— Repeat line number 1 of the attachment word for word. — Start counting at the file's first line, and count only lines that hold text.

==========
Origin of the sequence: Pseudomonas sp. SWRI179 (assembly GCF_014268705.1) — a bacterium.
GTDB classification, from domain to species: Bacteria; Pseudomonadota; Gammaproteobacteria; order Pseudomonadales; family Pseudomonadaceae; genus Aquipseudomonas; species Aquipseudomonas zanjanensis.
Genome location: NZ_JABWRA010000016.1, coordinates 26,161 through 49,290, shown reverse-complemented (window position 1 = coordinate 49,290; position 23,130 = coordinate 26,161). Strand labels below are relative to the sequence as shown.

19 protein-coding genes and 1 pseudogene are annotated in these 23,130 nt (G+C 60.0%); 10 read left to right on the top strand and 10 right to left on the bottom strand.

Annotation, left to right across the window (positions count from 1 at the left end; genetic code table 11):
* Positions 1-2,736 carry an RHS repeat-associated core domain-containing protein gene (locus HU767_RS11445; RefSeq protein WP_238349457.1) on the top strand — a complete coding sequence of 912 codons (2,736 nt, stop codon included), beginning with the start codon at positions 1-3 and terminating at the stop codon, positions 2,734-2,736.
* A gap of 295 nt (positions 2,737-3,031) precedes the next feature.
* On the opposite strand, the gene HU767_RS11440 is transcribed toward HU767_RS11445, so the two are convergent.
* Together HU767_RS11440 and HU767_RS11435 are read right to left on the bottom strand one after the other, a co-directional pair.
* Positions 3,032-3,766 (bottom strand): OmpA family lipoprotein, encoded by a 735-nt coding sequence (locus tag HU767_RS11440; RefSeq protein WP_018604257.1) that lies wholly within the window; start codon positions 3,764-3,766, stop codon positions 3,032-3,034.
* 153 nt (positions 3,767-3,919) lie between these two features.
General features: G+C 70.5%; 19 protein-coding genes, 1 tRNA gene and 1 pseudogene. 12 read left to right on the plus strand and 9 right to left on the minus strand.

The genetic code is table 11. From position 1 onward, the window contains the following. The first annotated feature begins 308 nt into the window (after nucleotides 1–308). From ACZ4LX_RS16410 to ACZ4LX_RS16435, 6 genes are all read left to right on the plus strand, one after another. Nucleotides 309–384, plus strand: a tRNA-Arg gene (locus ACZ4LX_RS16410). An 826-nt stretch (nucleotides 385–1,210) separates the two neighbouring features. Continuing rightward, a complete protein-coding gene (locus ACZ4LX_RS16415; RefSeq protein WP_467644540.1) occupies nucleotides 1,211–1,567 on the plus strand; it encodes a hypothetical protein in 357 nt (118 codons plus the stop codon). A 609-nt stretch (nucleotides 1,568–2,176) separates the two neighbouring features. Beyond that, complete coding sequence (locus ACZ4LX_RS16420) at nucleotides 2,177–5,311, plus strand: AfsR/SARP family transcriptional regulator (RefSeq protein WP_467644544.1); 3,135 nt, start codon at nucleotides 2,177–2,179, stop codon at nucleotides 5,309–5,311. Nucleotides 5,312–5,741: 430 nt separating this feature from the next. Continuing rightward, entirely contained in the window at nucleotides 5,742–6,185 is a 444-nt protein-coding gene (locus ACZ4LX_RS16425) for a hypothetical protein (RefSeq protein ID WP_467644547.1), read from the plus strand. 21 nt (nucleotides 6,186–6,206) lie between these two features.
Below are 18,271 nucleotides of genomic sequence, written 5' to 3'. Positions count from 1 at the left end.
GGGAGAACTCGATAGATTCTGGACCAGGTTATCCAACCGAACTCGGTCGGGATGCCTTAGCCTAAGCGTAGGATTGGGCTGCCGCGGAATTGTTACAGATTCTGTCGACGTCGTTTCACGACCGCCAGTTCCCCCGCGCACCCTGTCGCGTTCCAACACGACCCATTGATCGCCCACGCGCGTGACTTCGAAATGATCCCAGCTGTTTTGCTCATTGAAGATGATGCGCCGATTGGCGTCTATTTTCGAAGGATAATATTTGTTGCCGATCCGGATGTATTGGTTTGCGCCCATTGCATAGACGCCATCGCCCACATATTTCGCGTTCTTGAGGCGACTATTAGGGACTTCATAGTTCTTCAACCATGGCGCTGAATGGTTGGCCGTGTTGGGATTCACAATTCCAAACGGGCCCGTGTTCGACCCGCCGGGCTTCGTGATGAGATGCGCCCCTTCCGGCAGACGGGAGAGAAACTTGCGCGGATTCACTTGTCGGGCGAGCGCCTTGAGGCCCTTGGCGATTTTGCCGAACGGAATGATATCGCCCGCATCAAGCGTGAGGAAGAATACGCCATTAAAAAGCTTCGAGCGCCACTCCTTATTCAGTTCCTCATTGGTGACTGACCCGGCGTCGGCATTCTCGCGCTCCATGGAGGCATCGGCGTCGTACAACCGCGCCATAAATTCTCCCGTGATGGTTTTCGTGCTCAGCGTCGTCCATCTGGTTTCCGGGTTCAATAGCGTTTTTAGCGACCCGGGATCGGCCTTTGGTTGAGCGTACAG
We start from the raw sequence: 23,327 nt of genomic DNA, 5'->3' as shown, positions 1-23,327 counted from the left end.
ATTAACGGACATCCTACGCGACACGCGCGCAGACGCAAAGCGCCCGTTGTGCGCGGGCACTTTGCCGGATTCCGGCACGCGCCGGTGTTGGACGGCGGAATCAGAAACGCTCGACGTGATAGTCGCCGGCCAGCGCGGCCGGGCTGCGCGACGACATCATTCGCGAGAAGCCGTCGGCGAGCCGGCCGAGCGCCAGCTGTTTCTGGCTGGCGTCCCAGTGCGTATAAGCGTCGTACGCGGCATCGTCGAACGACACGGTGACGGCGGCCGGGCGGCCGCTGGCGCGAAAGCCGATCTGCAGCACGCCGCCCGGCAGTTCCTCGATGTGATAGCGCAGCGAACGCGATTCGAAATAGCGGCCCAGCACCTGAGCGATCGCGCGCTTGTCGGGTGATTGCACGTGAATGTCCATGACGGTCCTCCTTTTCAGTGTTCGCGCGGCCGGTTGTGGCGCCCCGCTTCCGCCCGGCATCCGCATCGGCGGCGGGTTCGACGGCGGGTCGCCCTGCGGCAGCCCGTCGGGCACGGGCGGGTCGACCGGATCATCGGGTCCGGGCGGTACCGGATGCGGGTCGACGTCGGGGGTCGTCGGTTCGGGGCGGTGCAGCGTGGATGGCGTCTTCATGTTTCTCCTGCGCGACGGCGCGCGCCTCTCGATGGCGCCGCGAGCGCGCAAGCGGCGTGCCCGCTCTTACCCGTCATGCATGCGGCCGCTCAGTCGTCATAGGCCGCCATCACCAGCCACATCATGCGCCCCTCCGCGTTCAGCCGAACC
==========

Origin of the sequence: Pseudomonas sp. SWRI179 (assembly GCF_014268705.1) — a bacterium.